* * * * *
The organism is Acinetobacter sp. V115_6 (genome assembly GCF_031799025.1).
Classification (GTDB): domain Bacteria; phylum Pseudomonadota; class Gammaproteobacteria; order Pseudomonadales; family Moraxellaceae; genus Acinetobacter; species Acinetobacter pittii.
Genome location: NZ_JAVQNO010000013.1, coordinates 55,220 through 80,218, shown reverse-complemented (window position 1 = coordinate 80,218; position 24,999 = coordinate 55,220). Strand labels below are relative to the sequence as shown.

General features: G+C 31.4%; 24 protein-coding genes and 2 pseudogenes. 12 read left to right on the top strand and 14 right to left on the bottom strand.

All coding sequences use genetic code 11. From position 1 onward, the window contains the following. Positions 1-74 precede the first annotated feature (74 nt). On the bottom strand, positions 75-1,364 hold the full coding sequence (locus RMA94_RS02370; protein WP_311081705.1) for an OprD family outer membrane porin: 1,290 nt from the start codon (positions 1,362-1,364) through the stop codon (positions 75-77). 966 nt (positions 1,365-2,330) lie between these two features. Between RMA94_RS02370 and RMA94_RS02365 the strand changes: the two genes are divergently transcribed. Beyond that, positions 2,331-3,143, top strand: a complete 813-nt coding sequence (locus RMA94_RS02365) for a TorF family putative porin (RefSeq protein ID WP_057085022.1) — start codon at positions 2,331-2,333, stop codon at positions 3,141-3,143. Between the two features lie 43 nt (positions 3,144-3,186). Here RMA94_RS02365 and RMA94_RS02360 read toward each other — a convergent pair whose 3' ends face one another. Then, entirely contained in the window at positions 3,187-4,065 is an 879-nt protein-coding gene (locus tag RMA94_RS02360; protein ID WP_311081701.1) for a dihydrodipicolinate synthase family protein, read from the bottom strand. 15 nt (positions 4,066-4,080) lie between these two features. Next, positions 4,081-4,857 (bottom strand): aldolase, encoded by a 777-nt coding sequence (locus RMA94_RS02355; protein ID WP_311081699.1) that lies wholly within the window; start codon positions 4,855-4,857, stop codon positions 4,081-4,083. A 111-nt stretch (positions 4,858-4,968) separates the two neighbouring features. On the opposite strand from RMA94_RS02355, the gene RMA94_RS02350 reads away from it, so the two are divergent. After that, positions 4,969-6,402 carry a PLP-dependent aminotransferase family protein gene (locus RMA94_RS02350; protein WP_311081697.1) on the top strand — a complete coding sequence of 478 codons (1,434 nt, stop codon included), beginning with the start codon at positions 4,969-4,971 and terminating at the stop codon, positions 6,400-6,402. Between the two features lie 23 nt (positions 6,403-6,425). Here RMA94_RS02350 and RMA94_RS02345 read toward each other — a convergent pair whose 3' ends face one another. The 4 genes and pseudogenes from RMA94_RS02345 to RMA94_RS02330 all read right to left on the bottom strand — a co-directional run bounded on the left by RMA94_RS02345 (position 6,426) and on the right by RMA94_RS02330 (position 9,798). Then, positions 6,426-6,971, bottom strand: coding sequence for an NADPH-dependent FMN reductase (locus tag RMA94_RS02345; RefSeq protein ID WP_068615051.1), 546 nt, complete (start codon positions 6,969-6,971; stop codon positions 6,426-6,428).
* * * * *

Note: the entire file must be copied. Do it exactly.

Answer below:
The organism is Acinetobacter sp. V115_6 (genome assembly GCF_031799025.1).
Classification (GTDB): domain Bacteria; phylum Pseudomonadota; class Gammaproteobacteria; order Pseudomonadales; family Moraxellaceae; genus Acinetobacter; species Acinetobacter pittii.
Genome location: NZ_JAVQNO010000013.1, coordinates 55,220 through 80,218, shown reverse-complemented (window position 1 = coordinate 80,218; position 24,999 = coordinate 55,220). Strand labels below are relative to the sequence as shown.

General features: G+C 31.4%; 24 protein-coding genes and 2 pseudogenes. 12 read left to right on the top strand and 14 right to left on the bottom strand.

All coding sequences use genetic code 11. From position 1 onward, the window contains the following. Positions 1-74 precede the first annotated feature (74 nt). On the bottom strand, positions 75-1,364 hold the full coding sequence (locus RMA94_RS02370; protein WP_311081705.1) for an OprD family outer membrane porin: 1,290 nt from the start codon (positions 1,362-1,364) through the stop codon (positions 75-77). 966 nt (positions 1,365-2,330) lie between these two features. Between RMA94_RS02370 and RMA94_RS02365 the strand changes: the two genes are divergently transcribed. Beyond that, positions 2,331-3,143, top strand: a complete 813-nt coding sequence (locus RMA94_RS02365) for a TorF family putative porin (RefSeq protein ID WP_057085022.1) — start codon at positions 2,331-2,333, stop codon at positions 3,141-3,143. Between the two features lie 43 nt (positions 3,144-3,186). Here RMA94_RS02365 and RMA94_RS02360 read toward each other — a convergent pair whose 3' ends face one another. Then, entirely contained in the window at positions 3,187-4,065 is an 879-nt protein-coding gene (locus tag RMA94_RS02360; protein ID WP_311081701.1) for a dihydrodipicolinate synthase family protein, read from the bottom strand. 15 nt (positions 4,066-4,080) lie between these two features. Next, positions 4,081-4,857 (bottom strand): aldolase, encoded by a 777-nt coding sequence (locus RMA94_RS02355; protein ID WP_311081699.1) that lies wholly within the window; start codon positions 4,855-4,857, stop codon positions 4,081-4,083. A 111-nt stretch (positions 4,858-4,968) separates the two neighbouring features. On the opposite strand from RMA94_RS02355, the gene RMA94_RS02350 reads away from it, so the two are divergent. After that, positions 4,969-6,402 carry a PLP-dependent aminotransferase family protein gene (locus RMA94_RS02350; protein WP_311081697.1) on the top strand — a complete coding sequence of 478 codons (1,434 nt, stop codon included), beginning with the start codon at positions 4,969-4,971 and terminating at the stop codon, positions 6,400-6,402. Between the two features lie 23 nt (positions 6,403-6,425). Here RMA94_RS02350 and RMA94_RS02345 read toward each other — a convergent pair whose 3' ends face one another. The 4 genes and pseudogenes from RMA94_RS02345 to RMA94_RS02330 all read right to left on the bottom strand — a co-directional run bounded on the left by RMA94_RS02345 (position 6,426) and on the right by RMA94_RS02330 (position 9,798). Then, positions 6,426-6,971, bottom strand: coding sequence for an NADPH-dependent FMN reductase (locus tag RMA94_RS02345; RefSeq protein ID WP_068615051.1), 546 nt, complete (start codon positions 6,969-6,971; stop codon positions 6,426-6,428).